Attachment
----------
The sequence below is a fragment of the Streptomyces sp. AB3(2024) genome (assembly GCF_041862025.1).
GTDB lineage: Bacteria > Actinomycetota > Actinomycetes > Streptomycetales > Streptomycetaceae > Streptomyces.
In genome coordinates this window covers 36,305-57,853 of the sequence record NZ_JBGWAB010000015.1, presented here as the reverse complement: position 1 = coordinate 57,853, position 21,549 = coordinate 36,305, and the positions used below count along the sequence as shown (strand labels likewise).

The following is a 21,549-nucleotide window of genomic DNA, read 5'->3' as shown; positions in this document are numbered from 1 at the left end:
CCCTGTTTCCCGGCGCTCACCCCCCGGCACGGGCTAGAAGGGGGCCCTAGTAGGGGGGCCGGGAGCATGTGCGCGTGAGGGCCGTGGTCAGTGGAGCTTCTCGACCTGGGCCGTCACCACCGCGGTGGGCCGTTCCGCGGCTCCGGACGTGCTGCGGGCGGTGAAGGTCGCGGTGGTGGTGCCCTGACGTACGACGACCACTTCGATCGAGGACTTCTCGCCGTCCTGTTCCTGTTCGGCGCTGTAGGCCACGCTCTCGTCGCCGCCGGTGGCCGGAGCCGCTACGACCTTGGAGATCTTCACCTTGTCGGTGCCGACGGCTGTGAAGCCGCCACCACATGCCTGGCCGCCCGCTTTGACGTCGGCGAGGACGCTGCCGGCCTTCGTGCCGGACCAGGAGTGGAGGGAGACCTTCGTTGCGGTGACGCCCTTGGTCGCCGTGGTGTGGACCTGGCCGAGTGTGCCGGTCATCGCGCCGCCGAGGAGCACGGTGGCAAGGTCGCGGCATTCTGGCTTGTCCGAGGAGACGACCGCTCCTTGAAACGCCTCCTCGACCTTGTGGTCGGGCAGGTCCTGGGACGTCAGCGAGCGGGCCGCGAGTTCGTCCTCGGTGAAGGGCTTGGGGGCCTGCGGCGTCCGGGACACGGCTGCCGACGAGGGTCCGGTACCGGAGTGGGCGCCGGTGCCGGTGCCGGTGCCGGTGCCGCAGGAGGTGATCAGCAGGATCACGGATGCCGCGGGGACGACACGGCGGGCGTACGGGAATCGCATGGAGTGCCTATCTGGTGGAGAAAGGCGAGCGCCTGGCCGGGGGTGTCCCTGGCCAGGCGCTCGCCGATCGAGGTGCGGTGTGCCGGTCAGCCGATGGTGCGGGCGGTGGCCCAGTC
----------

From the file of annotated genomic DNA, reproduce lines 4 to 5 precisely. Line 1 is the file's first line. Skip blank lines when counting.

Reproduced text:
The following is a 21,549-nucleotide window of genomic DNA, read 5'->3' as shown; positions in this document are numbered from 1 at the left end:
CCCTGTTTCCCGGCGCTCACCCCCCGGCACGGGCTAGAAGGGGGCCCTAGTAGGGGGGCCGGGAGCATGTGCGCGTGAGGGCCGTGGTCAGTGGAGCTTCTCGACCTGGGCCGTCACCACCGCGGTGGGCCGTTCCGCGGCTCCGGACGTGCTGCGGGCGGTGAAGGTCGCGGTGGTGGTGCCCTGACGTACGACGACCACTTCGATCGAGGACTTCTCGCCGTCCTGTTCCTGTTCGGCGCTGTAGGCCACGCTCTCGTCGCCGCCGGTGGCCGGAGCCGCTACGACCTTGGAGATCTTCACCTTGTCGGTGCCGACGGCTGTGAAGCCGCCACCACATGCCTGGCCGCCCGCTTTGACGTCGGCGAGGACGCTGCCGGCCTTCGTGCCGGACCAGGAGTGGAGGGAGACCTTCGTTGCGGTGACGCCCTTGGTCGCCGTGGTGTGGACCTGGCCGAGTGTGCCGGTCATCGCGCCGCCGAGGAGCACGGTGGCAAGGTCGCGGCATTCTGGCTTGTCCGAGGAGACGACCGCTCCTTGAAACGCCTCCTCGACCTTGTGGTCGGGCAGGTCCTGGGACGTCAGCGAGCGGGCCGCGAGTTCGTCCTCGGTGAAGGGCTTGGGGGCCTGCGGCGTCCGGGACACGGCTGCCGACGAGGGTCCGGTACCGGAGTGGGCGCCGGTGCCGGTGCCGGTGCCGGTGCCGCAGGAGGTGATCAGCAGGATCACGGATGCCGCGGGGACGACACGGCGGGCGTACGGGAATCGCATGGAGTGCCTATCTGGTGGAGAAAGGCGAGCGCCTGGCCGGGGGTGTCCCTGGCCAGGCGCTCGCCGATCGAGGTGCGGTGTGCCGGTCAGCCGATGGTGCGGGCGGTGGCCCAGTC